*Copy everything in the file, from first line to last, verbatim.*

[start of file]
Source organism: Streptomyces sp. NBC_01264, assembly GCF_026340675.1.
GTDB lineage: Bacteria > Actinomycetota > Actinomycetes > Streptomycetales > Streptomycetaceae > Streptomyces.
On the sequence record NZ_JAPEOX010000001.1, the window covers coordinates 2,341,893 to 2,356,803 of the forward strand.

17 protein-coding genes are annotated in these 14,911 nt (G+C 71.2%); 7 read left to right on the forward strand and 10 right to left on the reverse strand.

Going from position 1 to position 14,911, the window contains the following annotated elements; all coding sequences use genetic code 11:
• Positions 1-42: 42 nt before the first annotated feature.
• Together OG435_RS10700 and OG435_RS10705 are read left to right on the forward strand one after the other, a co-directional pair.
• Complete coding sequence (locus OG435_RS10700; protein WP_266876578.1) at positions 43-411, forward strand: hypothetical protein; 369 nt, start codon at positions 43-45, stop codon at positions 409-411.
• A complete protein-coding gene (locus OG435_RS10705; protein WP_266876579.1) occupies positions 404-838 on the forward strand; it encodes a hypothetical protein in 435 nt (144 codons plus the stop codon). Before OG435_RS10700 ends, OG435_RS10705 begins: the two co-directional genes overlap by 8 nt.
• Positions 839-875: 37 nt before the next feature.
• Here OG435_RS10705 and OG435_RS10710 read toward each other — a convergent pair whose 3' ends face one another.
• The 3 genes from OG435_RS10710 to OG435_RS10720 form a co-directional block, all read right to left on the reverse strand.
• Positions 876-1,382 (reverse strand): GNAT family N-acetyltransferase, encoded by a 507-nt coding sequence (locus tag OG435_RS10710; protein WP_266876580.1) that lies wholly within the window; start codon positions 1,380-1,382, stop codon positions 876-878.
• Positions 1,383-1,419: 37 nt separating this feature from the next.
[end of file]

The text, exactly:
Source organism: Streptomyces sp. NBC_01264, assembly GCF_026340675.1.
GTDB lineage: Bacteria > Actinomycetota > Actinomycetes > Streptomycetales > Streptomycetaceae > Streptomyces.
On the sequence record NZ_JAPEOX010000001.1, the window covers coordinates 2,341,893 to 2,356,803 of the forward strand.

17 protein-coding genes are annotated in these 14,911 nt (G+C 71.2%); 7 read left to right on the forward strand and 10 right to left on the reverse strand.

Going from position 1 to position 14,911, the window contains the following annotated elements; all coding sequences use genetic code 11:
• Positions 1-42: 42 nt before the first annotated feature.
• Together OG435_RS10700 and OG435_RS10705 are read left to right on the forward strand one after the other, a co-directional pair.
• Complete coding sequence (locus OG435_RS10700; protein WP_266876578.1) at positions 43-411, forward strand: hypothetical protein; 369 nt, start codon at positions 43-45, stop codon at positions 409-411.
• A complete protein-coding gene (locus OG435_RS10705; protein WP_266876579.1) occupies positions 404-838 on the forward strand; it encodes a hypothetical protein in 435 nt (144 codons plus the stop codon). Before OG435_RS10700 ends, OG435_RS10705 begins: the two co-directional genes overlap by 8 nt.
• Positions 839-875: 37 nt before the next feature.
• Here OG435_RS10705 and OG435_RS10710 read toward each other — a convergent pair whose 3' ends face one another.
• The 3 genes from OG435_RS10710 to OG435_RS10720 form a co-directional block, all read right to left on the reverse strand.
• Positions 876-1,382 (reverse strand): GNAT family N-acetyltransferase, encoded by a 507-nt coding sequence (locus tag OG435_RS10710; protein WP_266876580.1) that lies wholly within the window; start codon positions 1,380-1,382, stop codon positions 876-878.
• Positions 1,383-1,419: 37 nt separating this feature from the next.